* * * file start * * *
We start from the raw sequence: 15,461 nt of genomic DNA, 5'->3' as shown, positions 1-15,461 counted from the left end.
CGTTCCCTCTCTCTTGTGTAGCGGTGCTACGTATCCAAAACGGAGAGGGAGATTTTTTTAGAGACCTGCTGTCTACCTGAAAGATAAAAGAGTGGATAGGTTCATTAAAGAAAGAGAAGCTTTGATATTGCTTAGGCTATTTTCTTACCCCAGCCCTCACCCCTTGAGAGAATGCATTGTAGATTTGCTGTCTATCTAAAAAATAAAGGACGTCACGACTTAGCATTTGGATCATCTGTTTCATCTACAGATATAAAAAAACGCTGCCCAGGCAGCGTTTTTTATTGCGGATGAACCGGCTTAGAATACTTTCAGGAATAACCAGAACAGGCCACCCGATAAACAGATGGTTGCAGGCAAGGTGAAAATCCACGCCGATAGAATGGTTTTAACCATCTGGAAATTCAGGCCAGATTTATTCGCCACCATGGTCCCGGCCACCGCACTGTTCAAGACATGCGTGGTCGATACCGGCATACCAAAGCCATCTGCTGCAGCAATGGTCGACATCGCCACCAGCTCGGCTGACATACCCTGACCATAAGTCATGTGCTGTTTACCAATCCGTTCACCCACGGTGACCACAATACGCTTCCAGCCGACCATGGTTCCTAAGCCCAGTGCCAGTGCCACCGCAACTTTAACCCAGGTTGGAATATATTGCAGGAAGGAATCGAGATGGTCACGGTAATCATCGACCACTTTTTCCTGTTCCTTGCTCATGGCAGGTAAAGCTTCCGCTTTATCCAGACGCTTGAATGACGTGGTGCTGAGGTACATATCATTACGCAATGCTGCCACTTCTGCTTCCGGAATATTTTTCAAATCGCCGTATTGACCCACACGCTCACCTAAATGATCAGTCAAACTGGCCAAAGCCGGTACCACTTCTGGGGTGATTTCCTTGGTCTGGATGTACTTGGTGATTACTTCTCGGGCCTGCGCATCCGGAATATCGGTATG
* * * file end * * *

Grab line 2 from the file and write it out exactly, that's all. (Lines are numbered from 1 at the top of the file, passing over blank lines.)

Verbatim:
CGTTCCCTCTCTCTTGTGTAGCGGTGCTACGTATCCAAAACGGAGAGGGAGATTTTTTTAGAGACCTGCTGTCTACCTGAAAGATAAAAGAGTGGATAGGTTCATTAAAGAAAGAGAAGCTTTGATATTGCTTAGGCTATTTTCTTACCCCAGCCCTCACCCCTTGAGAGAATGCATTGTAGATTTGCTGTCTATCTAAAAAATAAAGGACGTCACGACTTAGCATTTGGATCATCTGTTTCATCTACAGATATAAAAAAACGCTGCCCAGGCAGCGTTTTTTATTGCGGATGAACCGGCTTAGAATACTTTCAGGAATAACCAGAACAGGCCACCCGATAAACAGATGGTTGCAGGCAAGGTGAAAATCCACGCCGATAGAATGGTTTTAACCATCTGGAAATTCAGGCCAGATTTATTCGCCACCATGGTCCCGGCCACCGCACTGTTCAAGACATGCGTGGTCGATACCGGCATACCAAAGCCATCTGCTGCAGCAATGGTCGACATCGCCACCAGCTCGGCTGACATACCCTGACCATAAGTCATGTGCTGTTTACCAATCCGTTCACCCACGGTGACCACAATACGCTTCCAGCCGACCATGGTTCCTAAGCCCAGTGCCAGTGCCACCGCAACTTTAACCCAGGTTGGAATATATTGCAGGAAGGAATCGAGATGGTCACGGTAATCATCGACCACTTTTTCCTGTTCCTTGCTCATGGCAGGTAAAGCTTCCGCTTTATCCAGACGCTTGAATGACGTGGTGCTGAGGTACATATCATTACGCAATGCTGCCACTTCTGCTTCCGGAATATTTTTCAAATCGCCGTATTGACCCACACGCTCACCTAAATGATCAGTCAAACTGGCCAAAGCCGGTACCACTTCTGGGGTGATTTCCTTGGTCTGGATGTACTTGGTGATTACTTCTCGGGCCTGCGCATCCGGAATATCGGTATG